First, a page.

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Commentary to the 3rd Sunday in ordinary time-Year C

Fernando Armellini - Sat, Jan 22nd 2022



The God of Israel “speaks and it is done” (Ps 33:9). The idols of the pagans instead “have mouths but do not speak” (Ps 115:5). They are unable to help, protect, or perform miracles. The word of man may be far-fetched (Job16:3); that of God is instead always “living and effective” (Heb 4:12). It is like “the rain and the snow that come down from heaven and do not return without watering the earth, making it bring forth and sprout” (Is 55:10).

The word of God does not act magically. However, it is equipped with irresistible energy and, when it falls on fertile ground when accepted with faith, it produces extraordinary effects. “Truly blessed are those who hear the word of God and keep it as well” (Lk 11:28). The privileged place for this hearing is the community meeting.

On the ‘Day of the Lord,’ the Risen One addresses his word to the assembled community. The Christian who does not feel the inner need to join with the brothers and sisters to listen to the voice of the Master can be sure: something has cracked in his relationship with Christ.

Already in the early centuries, the reminder was repeated insistently: “Do not let the need of your temporal life precede the word of God, but on Sunday, putting aside everything, hurry to the church. Indeed, what justification can be submitted to God by the one who does not go on this day in the meeting to hear the word of salvation?” (Caption, II, 59.2-3).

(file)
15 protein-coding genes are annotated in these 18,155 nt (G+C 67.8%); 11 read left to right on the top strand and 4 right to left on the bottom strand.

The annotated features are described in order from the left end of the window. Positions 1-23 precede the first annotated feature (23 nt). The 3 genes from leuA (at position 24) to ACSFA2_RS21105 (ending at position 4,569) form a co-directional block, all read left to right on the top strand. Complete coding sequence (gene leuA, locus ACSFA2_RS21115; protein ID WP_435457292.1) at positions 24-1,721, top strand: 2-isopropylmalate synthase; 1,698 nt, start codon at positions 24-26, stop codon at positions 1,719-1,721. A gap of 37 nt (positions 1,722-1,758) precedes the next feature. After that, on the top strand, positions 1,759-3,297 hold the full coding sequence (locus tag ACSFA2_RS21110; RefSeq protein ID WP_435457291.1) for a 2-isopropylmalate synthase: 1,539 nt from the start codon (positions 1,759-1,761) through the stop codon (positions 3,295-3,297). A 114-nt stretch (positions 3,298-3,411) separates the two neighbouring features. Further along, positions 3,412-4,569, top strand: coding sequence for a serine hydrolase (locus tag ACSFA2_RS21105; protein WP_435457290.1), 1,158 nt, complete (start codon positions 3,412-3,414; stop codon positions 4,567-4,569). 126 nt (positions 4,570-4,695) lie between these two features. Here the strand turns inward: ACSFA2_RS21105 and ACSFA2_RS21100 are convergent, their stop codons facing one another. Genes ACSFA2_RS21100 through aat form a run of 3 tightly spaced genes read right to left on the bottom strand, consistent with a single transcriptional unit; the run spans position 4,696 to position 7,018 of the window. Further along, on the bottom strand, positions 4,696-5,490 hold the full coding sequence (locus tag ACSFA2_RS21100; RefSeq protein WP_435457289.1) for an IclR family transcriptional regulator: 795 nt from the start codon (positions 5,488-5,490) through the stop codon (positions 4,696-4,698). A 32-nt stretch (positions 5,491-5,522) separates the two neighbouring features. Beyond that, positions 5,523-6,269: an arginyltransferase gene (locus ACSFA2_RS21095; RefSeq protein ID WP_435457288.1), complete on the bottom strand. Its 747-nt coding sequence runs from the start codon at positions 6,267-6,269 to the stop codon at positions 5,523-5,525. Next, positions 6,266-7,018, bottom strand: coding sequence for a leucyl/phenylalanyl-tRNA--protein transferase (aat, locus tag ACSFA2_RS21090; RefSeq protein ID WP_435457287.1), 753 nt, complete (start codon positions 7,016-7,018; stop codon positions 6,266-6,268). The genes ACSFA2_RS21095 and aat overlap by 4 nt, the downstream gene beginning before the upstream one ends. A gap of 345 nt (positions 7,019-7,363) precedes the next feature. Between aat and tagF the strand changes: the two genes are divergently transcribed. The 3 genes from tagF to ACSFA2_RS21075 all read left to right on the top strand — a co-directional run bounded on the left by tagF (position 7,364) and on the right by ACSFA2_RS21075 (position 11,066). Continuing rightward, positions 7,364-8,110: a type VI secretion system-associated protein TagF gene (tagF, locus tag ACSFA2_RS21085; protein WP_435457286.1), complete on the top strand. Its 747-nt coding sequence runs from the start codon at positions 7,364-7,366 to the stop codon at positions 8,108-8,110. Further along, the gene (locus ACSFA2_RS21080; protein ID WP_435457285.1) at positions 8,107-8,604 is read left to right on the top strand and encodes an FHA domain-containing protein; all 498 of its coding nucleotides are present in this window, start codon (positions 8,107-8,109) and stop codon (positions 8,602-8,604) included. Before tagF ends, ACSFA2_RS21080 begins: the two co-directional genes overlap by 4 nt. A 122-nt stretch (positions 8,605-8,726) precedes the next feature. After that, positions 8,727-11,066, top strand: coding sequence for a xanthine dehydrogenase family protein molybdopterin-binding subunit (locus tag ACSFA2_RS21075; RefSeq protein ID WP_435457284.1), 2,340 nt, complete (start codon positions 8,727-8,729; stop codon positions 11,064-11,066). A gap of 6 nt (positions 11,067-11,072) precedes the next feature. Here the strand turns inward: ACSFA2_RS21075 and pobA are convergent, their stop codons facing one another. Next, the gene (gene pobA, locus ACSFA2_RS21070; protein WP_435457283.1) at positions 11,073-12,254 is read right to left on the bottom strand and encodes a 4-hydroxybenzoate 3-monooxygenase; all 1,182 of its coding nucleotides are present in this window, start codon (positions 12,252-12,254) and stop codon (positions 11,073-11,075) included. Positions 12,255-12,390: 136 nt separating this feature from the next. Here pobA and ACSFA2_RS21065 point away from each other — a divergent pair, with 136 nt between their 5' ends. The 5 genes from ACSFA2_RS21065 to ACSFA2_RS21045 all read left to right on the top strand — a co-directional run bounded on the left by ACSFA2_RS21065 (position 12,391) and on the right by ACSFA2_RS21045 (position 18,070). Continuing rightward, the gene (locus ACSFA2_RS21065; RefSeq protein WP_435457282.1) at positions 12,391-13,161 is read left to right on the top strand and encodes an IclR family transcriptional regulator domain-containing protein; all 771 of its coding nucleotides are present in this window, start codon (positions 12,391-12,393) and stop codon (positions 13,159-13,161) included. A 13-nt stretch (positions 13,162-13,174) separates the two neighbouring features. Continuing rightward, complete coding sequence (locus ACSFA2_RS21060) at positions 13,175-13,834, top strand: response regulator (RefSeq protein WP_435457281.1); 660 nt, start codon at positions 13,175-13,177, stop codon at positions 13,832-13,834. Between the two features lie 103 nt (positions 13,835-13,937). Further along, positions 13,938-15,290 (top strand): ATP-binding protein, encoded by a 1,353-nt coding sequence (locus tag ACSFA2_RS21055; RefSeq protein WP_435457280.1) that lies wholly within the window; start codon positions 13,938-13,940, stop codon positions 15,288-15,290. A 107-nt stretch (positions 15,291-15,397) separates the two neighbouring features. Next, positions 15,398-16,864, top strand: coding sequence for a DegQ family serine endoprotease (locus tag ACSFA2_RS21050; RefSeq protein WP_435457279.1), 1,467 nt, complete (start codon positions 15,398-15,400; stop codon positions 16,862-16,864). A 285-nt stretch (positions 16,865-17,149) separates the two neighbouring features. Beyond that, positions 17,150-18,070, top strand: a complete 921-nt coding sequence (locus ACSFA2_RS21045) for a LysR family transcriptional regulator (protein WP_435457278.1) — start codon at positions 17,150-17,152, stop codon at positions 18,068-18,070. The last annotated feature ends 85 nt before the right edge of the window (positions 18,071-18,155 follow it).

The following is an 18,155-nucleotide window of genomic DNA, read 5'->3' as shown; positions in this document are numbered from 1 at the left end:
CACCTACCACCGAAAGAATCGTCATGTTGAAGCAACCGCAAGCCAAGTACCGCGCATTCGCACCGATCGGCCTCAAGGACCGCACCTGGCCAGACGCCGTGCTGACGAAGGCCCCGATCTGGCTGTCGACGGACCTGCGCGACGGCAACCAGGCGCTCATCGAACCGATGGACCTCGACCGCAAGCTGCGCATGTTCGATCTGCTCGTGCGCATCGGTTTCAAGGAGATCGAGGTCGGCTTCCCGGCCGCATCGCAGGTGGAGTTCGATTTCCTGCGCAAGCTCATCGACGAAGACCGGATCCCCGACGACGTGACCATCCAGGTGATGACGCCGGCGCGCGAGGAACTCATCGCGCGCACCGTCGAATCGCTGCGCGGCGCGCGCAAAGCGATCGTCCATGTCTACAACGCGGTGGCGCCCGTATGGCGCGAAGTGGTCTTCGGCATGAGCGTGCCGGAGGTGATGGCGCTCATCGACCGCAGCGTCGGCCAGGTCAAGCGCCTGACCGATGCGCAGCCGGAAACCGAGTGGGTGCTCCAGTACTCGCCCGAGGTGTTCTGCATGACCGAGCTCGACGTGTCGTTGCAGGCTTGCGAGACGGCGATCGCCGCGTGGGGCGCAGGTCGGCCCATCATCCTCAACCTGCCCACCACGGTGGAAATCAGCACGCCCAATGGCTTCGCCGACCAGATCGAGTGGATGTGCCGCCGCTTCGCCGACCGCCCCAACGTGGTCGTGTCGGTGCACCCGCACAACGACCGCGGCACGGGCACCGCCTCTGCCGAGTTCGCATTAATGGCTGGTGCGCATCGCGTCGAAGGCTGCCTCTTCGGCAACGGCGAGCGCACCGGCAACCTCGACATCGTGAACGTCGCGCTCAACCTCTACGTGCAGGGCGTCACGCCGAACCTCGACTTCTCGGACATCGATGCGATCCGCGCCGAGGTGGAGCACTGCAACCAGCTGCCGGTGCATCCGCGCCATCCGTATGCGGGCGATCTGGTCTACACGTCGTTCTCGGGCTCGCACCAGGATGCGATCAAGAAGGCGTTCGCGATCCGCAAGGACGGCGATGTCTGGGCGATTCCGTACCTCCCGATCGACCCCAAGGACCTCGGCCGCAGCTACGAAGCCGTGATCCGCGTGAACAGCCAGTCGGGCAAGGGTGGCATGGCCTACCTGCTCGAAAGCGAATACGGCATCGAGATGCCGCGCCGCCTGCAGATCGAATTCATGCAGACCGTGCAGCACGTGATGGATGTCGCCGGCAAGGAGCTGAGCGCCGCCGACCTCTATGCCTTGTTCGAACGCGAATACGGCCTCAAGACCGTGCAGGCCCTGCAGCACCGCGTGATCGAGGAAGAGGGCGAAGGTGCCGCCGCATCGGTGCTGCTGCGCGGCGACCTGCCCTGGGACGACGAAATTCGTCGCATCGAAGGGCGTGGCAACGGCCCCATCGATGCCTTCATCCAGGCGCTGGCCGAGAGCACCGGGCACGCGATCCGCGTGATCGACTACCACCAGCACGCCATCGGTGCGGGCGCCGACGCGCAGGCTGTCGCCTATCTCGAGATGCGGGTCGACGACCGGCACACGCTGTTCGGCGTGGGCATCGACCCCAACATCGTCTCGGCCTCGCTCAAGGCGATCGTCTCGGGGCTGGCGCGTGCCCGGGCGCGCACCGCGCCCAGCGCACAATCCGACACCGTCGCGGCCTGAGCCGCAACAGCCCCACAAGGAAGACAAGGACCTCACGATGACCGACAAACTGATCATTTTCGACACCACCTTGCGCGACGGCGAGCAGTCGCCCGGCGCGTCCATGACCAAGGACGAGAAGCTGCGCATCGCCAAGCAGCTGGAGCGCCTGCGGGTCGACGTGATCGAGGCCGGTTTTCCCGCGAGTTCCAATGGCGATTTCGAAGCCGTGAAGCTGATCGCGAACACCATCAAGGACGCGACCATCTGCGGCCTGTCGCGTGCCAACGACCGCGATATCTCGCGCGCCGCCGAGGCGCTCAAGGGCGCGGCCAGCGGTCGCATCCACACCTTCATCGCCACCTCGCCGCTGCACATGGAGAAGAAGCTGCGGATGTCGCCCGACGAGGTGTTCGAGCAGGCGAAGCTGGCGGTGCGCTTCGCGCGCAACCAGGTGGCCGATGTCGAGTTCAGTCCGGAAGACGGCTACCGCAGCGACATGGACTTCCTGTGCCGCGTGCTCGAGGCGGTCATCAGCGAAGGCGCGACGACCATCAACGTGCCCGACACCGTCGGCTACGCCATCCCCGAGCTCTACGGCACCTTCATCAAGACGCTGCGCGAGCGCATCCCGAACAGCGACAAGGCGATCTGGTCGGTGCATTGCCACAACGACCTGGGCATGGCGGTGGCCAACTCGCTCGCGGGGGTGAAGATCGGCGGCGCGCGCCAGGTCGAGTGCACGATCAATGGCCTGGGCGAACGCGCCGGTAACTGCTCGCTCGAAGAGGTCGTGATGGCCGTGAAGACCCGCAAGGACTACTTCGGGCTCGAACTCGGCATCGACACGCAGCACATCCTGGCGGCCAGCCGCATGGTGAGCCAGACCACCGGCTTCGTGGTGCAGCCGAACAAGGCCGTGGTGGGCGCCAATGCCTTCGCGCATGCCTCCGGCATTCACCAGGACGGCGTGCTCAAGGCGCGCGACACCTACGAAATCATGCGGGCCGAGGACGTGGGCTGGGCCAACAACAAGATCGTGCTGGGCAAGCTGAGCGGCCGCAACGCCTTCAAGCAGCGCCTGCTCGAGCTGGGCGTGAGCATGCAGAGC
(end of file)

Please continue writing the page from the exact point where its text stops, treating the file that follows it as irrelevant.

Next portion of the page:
Among the faithful, if indifference, disaffection, and listlessness in attendance at the Sunday assembly have infiltrated, this should not be attributed only to the laity. Some improvised, low in spiritual content, tedious, and sometimes even depressing homilies also have their share of responsibility. Today’s readings invite all to reflect and review their relationship with the Word of God.


  • To internalize the message, we repeat: “Your words are a lamp to my feet and a light to my path.”



First Reading: Nehemiah 8:2-4a,5-6,8-10

Ezra the priest brought the law before the assembly, which consisted of men, women, and those children old enough to understand. Standing at one end of the open place that was before the Water Gate, he read out of the book from daybreak till midday, in the presence of the men, the women, and those children old enough to understand; and all the people listened attentively to the book of the law. Ezra the scribe stood on a wooden platform that had been made for the occasion. He opened the scroll so that all the people might see it—for he was standing higher up than any of the people—; and, as he opened it, all the people rose. Ezra blessed the Lord, the great God, and all the people, their hands raised high, answered, “Amen, amen!” Then they bowed down and prostrated themselves before the Lord, their faces to the ground. Ezra read plainly from the book of the law of God, interpreting it so that all could understand what was read. Then Nehemiah, that is, His Excellency, and Ezra the priest-scribe and the Levites who were instructing the people said to all the people: “Today is holy to the Lord your God. Do not be sad, and do not weep”—for all the people were weeping as they heard the words of the law. He said further: “Go, eat rich foods and drink sweet drinks, and allot portions to those who had nothing prepared; for today is holy to our Lord. Do not be saddened this day, for rejoicing in the Lord must be your strength!”—The Word of the Lord.